Doucet and Tudge
Project focused on decoding skills as one of the major signs of their children starting to read, middle-class parents, both Black (82%) and White (42%), were far more likely to mention motivational factors as being important than were working-class parents (fewer than 20%). These different views reflect different strengths on which teachers could build. But without talking to children and parents about the parents’ beliefs and the children’s prior experi- ences, teachers are unlikely to know what they can build on.
The transition to school is a cultural process, although the complex roles that culture plays in this critical developmental juncture often is not recognized. The theoretical bases for these claims come from two contextual theories. First, Bronfenbrenner’s ecological perspec- tive encourages a viewing of culture from the broadest level (i.e., the macrosystem) to the most proximate (i.e., the microsystem). Thus, schools operate within a specific cultural framework, but this framework does not always reflect the values and beliefs of the families the schools serve. Furthermore, Vygotsky’s cultural–historical model, with its focus on education and relationships among teachers and students, demands that teaching and learn- ing be seen as a transactional process—that is, teaching/learning.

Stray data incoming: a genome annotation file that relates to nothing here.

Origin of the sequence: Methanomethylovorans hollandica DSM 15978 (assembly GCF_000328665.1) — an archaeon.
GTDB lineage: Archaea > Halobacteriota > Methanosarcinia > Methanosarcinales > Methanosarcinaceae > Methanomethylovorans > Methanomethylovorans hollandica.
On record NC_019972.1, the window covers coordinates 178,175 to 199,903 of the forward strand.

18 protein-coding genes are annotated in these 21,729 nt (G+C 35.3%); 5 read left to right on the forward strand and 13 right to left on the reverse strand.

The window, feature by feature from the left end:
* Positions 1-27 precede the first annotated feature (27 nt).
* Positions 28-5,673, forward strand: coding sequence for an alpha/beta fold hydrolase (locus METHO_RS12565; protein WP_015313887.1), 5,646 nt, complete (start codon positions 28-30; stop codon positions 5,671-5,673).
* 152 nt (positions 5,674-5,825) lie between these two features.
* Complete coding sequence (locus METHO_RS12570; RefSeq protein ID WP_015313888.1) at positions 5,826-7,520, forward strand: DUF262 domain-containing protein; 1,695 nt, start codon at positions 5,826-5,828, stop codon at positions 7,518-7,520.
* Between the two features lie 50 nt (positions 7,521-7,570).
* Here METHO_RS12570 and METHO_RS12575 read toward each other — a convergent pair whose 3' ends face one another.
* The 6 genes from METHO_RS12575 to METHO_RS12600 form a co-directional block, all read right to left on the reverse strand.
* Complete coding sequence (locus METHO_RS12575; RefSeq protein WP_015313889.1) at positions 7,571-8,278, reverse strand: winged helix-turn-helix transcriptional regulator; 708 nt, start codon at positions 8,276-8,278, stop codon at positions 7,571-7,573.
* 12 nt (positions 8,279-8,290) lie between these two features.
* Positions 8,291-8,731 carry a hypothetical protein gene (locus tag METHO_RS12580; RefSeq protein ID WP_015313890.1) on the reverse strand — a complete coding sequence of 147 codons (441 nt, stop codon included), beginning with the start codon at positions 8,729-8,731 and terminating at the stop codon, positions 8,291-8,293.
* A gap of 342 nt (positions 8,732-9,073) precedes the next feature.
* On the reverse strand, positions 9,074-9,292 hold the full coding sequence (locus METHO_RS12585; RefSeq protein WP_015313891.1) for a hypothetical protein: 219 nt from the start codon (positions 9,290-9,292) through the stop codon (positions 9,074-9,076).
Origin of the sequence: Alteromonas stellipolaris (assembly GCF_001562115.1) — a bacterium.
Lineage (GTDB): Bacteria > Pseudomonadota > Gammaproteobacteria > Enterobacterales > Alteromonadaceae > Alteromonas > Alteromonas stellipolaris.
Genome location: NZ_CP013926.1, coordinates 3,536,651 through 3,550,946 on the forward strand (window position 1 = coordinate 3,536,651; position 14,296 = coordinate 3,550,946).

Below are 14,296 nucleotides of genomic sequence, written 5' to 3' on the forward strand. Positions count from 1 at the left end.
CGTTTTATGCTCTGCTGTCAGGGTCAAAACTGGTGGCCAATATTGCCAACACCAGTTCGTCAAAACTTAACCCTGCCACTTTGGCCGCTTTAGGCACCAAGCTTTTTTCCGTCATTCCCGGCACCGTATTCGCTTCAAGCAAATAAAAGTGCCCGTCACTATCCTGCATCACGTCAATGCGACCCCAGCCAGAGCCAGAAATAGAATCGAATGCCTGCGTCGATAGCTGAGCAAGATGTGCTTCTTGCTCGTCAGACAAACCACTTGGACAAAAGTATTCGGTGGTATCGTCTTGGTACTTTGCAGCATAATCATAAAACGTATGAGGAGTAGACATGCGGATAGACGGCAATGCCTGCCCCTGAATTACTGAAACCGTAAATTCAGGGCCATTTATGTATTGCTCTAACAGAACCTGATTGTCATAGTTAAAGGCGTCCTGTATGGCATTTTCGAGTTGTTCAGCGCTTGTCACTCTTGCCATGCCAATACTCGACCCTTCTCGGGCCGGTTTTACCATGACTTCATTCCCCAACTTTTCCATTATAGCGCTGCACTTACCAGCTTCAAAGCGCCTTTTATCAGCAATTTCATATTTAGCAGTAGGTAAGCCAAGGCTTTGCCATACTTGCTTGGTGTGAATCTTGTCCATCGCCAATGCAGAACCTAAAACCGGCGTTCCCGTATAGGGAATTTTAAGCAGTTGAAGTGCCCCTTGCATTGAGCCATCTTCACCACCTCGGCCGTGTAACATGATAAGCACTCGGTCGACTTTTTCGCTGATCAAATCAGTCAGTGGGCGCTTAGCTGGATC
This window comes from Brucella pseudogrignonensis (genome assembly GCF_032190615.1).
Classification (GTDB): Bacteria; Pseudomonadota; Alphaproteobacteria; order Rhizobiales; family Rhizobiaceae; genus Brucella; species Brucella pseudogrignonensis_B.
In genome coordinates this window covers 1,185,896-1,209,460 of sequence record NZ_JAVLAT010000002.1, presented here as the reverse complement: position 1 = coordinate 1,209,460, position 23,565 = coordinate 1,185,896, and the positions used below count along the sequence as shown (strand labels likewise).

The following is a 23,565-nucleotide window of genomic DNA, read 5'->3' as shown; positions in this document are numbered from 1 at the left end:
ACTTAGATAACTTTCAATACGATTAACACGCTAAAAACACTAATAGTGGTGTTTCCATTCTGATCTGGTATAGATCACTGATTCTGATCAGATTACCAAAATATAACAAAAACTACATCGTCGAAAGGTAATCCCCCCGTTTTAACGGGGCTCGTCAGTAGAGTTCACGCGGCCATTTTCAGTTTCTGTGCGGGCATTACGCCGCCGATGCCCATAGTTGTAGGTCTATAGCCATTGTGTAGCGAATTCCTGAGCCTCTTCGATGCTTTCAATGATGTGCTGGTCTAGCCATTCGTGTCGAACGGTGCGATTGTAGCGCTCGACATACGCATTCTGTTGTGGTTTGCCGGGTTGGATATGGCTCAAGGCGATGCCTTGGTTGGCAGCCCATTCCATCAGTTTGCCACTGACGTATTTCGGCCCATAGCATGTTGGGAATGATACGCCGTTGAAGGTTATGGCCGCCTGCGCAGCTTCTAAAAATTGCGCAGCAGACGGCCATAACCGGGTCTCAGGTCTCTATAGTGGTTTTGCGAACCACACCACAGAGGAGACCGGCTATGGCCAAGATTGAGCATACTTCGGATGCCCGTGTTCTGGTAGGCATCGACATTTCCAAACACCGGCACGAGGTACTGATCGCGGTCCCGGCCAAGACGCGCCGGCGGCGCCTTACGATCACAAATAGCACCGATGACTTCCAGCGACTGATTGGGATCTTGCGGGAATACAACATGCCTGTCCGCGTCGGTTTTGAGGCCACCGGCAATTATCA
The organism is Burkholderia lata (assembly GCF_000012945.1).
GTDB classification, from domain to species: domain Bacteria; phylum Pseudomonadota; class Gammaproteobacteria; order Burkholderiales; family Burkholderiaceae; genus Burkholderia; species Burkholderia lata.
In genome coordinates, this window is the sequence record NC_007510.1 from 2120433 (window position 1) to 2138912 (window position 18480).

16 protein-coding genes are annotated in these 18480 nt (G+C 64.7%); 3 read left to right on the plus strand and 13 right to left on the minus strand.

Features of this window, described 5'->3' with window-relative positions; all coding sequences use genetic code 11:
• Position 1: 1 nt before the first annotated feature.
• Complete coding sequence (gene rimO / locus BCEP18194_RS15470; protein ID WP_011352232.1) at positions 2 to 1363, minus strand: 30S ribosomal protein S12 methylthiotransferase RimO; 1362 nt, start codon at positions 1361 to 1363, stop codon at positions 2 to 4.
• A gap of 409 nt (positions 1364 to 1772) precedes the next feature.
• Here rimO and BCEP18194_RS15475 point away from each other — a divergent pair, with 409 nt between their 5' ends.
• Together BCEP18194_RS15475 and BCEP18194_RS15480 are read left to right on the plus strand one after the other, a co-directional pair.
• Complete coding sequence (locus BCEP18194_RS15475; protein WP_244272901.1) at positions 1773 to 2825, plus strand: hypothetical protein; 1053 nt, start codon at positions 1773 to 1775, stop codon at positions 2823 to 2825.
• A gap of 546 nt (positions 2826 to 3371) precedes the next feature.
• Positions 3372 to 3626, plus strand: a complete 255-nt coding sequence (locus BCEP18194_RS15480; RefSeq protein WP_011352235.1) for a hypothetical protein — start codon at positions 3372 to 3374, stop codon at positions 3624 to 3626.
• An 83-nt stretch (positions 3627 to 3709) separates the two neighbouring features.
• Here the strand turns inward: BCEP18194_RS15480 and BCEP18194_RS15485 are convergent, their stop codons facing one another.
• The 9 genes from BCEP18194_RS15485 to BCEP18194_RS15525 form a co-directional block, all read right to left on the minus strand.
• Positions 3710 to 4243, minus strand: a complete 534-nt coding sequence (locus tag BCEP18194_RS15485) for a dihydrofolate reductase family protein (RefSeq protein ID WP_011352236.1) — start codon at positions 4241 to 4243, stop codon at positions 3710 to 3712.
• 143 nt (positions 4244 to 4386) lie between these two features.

Recognizing the transition to school as a cultural process means moving away from models that try to generalize a universal (or even national) model for how children experi- ence the transition to school as well as for how parents conceptualize this transition. Pro- jections suggest that the U.S. population will continue to increase in racial/ethnic diversity (see He & Hobbs, 1999) and that economic changes related to globalization, outsourcing, and wage stagnation will further the gap between asset owners and wage earners (Collins, Leondar-Wright, & Sklar, 1999). It is crucial that teachers be trained to appropriately ad- dress diversity in their classrooms (Fuller, 1992b) and, by extension, to address diversity among these children’s parents. For children to make the transition to school successfully, current conceptions of the roles children and their parents play in informing the schooling process also will need to be expanded to make room for diverse approaches (Graue, 1993a). This “transition as cultural process” perspective also means that teachers will need to sus- pend their expectations that children will experience the transition in the same way, just as they must suspend expectations that all children learn to read the same way (Delpit, 1988), communicate the same way (Tharp, 1989), or behave the same way (Wilson & Banks, 1994). Finally, schools themselves must be made more appropriate for adapting to the con- cerns of an ever-changing child population. To do so, all of the relevant players must actively construct schooling experiences together.
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